Why Applied Materials Display Revenues Are Projected To Fall Sharply This Year

Applied Materials, one of the largest producers of semiconductor fabrication equipment, remains cautious about its outlook for 2019, on account of weaker capital spending by the memory and display industry. The display segment, in particular, is likely to see a sharp decline, with Applied forecasting that revenues for the segment could fall by about a third from the roughly $2.5 billion levels it posted in 2018. In this note, we take a look at some of the key trends that are likely to impact the display business in the near-term.

We have also an interactive dashboard analysis on What’s Driving Applied Materials Valuation. You can change our key drivers and forecasts to arrive at your own price estimate for the company, and see more Information Technology company data here.

Delayed Investments In TV Panel Space

Applied’s display business has been posting record growth levels, with revenues growing at a CAGR of about 25% over the last six years, driven by the increased adoption of OLED displays and higher equipment sales to Chinese LCD manufacturers. However, things look set to slow down over 2019, partly driven by lower demand growth for consumer electronics products such as TVs and smartphones, and also due to the current trade tensions between the U.S. and China. One of the key drivers of the projected decline has been the weakness in the TV space, with delays in some major TV factory projects pushing equipment demand into 2020. There could be some pressure in the OLED market as well. While OLED investments and production are expected to pick up in 2019 compared to 2018, it appears that Applied’s OLED production equipment is falling behind the technology sold by its rivals in the backplane and encapsulation space, resulting in some market share losses.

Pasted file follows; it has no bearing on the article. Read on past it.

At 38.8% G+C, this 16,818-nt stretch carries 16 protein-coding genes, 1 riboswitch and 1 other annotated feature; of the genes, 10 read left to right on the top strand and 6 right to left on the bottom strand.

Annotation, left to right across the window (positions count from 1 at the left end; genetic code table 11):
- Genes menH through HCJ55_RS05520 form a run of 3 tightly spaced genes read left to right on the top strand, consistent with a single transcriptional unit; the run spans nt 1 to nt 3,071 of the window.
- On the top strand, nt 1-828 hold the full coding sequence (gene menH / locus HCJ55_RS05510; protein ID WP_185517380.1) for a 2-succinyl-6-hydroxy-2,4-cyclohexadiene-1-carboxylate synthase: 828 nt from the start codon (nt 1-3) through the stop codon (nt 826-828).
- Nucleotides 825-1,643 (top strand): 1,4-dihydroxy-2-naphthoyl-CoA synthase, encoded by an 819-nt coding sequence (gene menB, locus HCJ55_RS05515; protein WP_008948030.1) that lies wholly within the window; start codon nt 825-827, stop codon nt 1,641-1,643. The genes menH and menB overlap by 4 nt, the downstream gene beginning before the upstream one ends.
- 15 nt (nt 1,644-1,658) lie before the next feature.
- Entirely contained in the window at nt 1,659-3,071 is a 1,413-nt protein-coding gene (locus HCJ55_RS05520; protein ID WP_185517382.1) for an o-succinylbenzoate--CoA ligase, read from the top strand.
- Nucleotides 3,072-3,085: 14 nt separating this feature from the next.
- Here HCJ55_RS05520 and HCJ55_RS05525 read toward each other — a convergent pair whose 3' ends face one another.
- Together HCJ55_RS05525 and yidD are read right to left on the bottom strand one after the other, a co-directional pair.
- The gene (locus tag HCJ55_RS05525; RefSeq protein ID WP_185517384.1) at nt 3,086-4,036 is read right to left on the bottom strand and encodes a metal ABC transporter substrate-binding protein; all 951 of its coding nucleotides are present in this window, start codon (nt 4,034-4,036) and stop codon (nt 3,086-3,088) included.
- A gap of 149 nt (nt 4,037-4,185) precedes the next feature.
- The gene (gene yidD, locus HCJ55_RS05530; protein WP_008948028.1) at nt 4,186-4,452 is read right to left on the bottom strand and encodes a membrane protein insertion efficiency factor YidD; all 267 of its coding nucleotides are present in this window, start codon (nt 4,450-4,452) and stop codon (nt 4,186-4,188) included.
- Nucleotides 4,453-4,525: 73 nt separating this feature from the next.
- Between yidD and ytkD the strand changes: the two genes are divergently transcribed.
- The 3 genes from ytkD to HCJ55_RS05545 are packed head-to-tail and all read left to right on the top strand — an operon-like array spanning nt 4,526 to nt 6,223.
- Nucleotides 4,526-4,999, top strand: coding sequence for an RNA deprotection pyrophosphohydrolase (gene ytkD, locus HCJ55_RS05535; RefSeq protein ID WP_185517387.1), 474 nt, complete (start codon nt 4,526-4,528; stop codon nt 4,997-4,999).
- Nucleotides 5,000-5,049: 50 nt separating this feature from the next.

That said, the long-term performance of the division should improve, driven by Applied’s focus on large-size deposition equipment for panels. For instance, the Gen 10.5 panels can produce eight 65-inch TVs compared to just three on Gen 8.5, making it important for LCD manufacturers to transition to these technologies to improve their efficiency. Separately, the adoption of rigid OLEDs has also been growing in smartphones, while products such as smartphones based on the flexible OLED display technology are also approaching commercialization, potentially helping demand in the long run.―Forbes

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